Idlib fighting sparks war crimes accusations, Russian-Turkish tensions
Escalating fighting in the north-western Syrian province of Idlib is pushing hundreds of thousands of people towards the Turkish border, placing the alliance between Ankara and Moscow under heavy strain.
Turkey finds itself in a weak position because its plan to buy a Russian missile defence system has angered the United States, its main Western ally. If Ankara yields to US pressure and cancels the Russian deal, Moscow could intensify fighting in Idlib, possibly sending a new wave of refugees into Turkey, analysts said.
Idlib, the last rebel bastion in Syria after more than eight years of war, has seen fierce fighting since late April. Clashes on the edge of the jihadist-controlled region killed 44 Syrian government loyalists and 39 jihadists and Islamists from May 30-June 7, the Syrian Observatory for Human Rights said.
Aid groups accuse Syrian and Russian military of using location data of hospitals provided by the United Nations to attack the facilities to drive civilians away.
Last year, the United Nations shared coordinates of 235 protected sites in Idlib, including schools and hospitals, with Russia, Turkey and the US-led coalition to protect them in case of a military assault but aid groups say the information that was meant to shield civilian institutions is being used to target them.
“When you give the coordinates of hospitals, they become targets,” Mohannad Othman, CEO of the Al-Sham Foundation, an NGO active in Syria, said by telephone.
Organisations, including the White Helmet civil defence units, medical groups and child protection groups, said in a statement May 31 that there had been more than 24 attacks on health facilities, six attacks on civil defence centres, 29 attacks on schools and other civilian infrastructure in the past month. The statement said those attacks resulted in the death of more than 250 people.
Attacking hospitals is a war crime under the Geneva Conventions. The UN Office for the Coordination of Humanitarian Affairs in Geneva did not respond to requests for comment.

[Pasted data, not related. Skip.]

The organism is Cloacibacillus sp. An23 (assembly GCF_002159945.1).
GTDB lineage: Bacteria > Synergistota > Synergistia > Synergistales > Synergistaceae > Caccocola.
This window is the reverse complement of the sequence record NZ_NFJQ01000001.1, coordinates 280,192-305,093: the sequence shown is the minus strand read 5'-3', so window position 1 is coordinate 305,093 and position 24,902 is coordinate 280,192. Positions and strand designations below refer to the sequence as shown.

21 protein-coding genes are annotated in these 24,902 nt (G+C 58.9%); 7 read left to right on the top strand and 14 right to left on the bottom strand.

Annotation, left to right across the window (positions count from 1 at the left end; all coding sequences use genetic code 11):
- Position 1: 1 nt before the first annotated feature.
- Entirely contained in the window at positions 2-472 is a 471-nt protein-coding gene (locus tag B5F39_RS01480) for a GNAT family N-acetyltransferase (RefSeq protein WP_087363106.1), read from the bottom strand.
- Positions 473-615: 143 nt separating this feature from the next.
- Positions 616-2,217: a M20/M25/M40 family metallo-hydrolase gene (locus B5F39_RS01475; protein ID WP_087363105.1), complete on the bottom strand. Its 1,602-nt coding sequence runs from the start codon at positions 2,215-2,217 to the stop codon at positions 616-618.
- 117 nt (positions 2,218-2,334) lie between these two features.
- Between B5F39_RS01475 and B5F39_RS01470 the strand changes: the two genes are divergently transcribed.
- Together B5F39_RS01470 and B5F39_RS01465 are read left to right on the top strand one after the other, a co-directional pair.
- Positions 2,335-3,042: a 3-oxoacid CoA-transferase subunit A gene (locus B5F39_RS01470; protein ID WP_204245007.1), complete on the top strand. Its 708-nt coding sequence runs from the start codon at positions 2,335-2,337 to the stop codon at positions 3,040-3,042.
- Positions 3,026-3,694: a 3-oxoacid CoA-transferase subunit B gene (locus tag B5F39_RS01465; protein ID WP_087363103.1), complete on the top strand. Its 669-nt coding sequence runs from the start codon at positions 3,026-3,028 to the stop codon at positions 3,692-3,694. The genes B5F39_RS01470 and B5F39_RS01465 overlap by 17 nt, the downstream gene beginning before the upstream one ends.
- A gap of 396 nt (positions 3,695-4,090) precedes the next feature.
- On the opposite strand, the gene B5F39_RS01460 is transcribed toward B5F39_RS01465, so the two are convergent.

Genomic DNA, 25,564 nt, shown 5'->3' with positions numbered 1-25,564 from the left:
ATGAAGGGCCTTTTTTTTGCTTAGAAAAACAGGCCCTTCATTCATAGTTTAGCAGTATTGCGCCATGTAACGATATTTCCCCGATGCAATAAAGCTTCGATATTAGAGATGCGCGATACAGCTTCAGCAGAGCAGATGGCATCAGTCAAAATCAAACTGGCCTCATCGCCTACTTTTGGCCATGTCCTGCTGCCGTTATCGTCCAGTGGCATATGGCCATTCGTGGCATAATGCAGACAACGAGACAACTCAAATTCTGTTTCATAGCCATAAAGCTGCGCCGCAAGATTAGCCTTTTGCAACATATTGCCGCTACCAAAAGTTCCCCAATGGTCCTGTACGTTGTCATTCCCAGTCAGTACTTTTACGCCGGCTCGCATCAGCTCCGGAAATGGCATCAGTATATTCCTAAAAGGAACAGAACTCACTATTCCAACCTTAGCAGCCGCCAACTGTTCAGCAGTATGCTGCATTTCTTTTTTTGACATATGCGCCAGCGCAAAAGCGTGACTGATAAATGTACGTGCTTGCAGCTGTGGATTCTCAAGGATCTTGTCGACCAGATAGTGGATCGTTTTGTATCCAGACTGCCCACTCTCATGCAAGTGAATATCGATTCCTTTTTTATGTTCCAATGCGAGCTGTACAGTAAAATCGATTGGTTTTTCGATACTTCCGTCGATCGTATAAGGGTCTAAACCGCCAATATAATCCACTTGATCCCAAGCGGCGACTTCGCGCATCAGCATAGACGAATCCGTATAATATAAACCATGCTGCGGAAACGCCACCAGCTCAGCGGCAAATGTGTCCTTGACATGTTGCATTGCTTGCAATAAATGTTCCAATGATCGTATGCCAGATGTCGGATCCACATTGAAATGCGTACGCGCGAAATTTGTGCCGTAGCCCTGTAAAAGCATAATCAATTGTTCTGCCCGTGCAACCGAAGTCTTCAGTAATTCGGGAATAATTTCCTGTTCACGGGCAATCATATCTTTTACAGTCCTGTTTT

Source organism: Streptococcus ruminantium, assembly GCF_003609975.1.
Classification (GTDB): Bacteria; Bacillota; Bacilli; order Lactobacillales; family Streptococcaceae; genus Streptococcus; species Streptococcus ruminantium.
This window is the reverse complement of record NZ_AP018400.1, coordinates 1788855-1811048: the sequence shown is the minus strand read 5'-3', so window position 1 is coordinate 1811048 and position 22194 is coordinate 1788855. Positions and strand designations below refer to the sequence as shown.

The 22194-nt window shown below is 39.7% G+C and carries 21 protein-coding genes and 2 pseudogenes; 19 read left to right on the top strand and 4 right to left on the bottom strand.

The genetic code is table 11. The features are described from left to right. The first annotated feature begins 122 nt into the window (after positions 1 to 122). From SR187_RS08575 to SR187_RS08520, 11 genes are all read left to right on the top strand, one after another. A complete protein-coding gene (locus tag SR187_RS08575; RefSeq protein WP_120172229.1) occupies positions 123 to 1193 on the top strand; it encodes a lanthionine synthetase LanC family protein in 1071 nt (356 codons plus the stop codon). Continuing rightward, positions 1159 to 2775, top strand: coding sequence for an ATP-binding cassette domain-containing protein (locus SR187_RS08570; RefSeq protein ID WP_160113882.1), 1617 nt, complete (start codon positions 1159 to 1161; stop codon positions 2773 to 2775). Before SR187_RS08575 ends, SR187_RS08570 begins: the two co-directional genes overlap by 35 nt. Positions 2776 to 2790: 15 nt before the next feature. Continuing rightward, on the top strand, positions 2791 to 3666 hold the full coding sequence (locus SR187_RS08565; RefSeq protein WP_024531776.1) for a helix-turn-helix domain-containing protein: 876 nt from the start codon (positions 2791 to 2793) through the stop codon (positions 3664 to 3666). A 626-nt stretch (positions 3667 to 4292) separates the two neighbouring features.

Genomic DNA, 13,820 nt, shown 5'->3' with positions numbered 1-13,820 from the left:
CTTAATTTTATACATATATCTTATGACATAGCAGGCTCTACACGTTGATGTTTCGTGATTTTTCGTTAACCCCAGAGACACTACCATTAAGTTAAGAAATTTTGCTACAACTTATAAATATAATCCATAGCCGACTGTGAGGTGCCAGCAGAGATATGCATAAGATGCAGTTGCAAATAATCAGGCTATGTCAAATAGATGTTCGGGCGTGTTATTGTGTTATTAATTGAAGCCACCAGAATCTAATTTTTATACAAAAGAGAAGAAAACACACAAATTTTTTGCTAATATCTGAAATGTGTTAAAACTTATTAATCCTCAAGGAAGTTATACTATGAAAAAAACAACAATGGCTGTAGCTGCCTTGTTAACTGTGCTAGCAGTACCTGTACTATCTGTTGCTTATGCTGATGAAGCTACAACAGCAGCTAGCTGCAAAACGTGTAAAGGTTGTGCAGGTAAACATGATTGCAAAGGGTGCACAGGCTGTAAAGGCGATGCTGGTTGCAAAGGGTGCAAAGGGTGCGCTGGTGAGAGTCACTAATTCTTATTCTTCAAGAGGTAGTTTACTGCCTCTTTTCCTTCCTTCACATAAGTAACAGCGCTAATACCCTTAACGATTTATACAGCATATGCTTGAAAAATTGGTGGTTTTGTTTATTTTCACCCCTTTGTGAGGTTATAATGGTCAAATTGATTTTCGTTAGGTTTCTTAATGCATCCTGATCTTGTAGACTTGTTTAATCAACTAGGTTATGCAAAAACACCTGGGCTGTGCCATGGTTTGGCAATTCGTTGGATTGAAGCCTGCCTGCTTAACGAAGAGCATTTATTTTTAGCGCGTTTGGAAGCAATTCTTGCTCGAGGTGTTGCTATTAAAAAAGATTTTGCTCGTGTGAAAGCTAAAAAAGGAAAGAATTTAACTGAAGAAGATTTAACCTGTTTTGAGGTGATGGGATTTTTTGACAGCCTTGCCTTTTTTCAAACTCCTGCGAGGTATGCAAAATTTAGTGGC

Syria and Russia said the offensive in Idlib, most of which is ruled by the jihadist group Hayat Tahrir al-Sham (HTS), became necessary because extremists in the province launched attacks from the region. They say a pledge by Turkey to rein in HTS under a ceasefire deal with Moscow last September failed to stop the attacks.
“Of course, strikes by militants from Idlib are unacceptable and measures are being taken to neutralise these strike positions,” Russian presidential spokesman Dmitry Peskov said, rejecting an appeal by US President Donald Trump to stop the assault.
The aid groups said the offensive, which includes heavy bombardments of villages and towns in Idlib, triggered unprecedented suffering for civilians.
“Over 307,000 people have been displaced in the past two months with the majority in the past four weeks only,” their statement said. They added that more than 200,000 people had to live in the open and that refugee centres at the Turkish border with Idlib were overcrowded. “This is the single largest mass displacement in Syria since the beginning of the crisis” in 2011, they said.
The development is raising concern in Turkey, which already hosts more than 3.6 million Syrians, regarding the possible massive wave of refugees from Idlib. The fighting is the most serious setback for Turkey’s cooperation with Russia in Syria and laid bare Ankara’s inability to convince Moscow to take a different path in the crisis.
The Turkish-Russian alliance appears “to be in serious trouble and at risk of falling apart in any future Assad-Russia offensive,” Michael O’Hanlon, a senior fellow at the Brookings Institution, said by e-mail.
Turkish President Recep Tayyip Erdogan told Russian President Vladimir Putin on May 30 that he wanted a ceasefire in Idlib to prevent more civilian casualties and a refugee influx to Turkey but the Kremlin said it was Turkey’s responsibility to stop rebels from firing on civilian and Russian targets, signalling it backs the Syrian government offensive despite Ankara’s protests.
Kerim Has, a Moscow-based analyst of Russian-Turkish relations, said Turkey lacked leverage. “The Sochi agreement (last September) has turned into a new effective blackmailing tool for Moscow to ensure Turkey’s positioning with Russia in [the] Syrian crisis,” Has wrote via e-mail.
The United States warned repeatedly that it would issue sanctions against NATO partner Turkey if the Erdogan government purchases the Russian S-400 air defence system. The first S-400 missiles could be delivered to Turkey within weeks. Washington and Turkey’s other Western NATO allies say the Russian system is incompatible with NATO’s defence network and poses a threat to US F-35 fighter jets, which Turkey also plans to buy.
Erdogan said he remained committed to the deal with Russia, making a clash between Turkey and the United States more likely.
Has pointed out that Turkey is squeezed between Moscow and Washington.
“If Ankara changes its mind on purchasing [the] S-400s, it is highly likely that the first Russian response to such a decision will be speeding up the Idlib operation,” Has wrote.
“To avoid a new refugee flow and prevent a humanitarian crisis Ankara may try to reach a new compromise with Moscow to create a kind of a buffer zone in northern Idlib for civilians,” he added. “However, it will again be a tentative and fragile agreement, not a real solution to the terrorist and jihadist threat in the region.”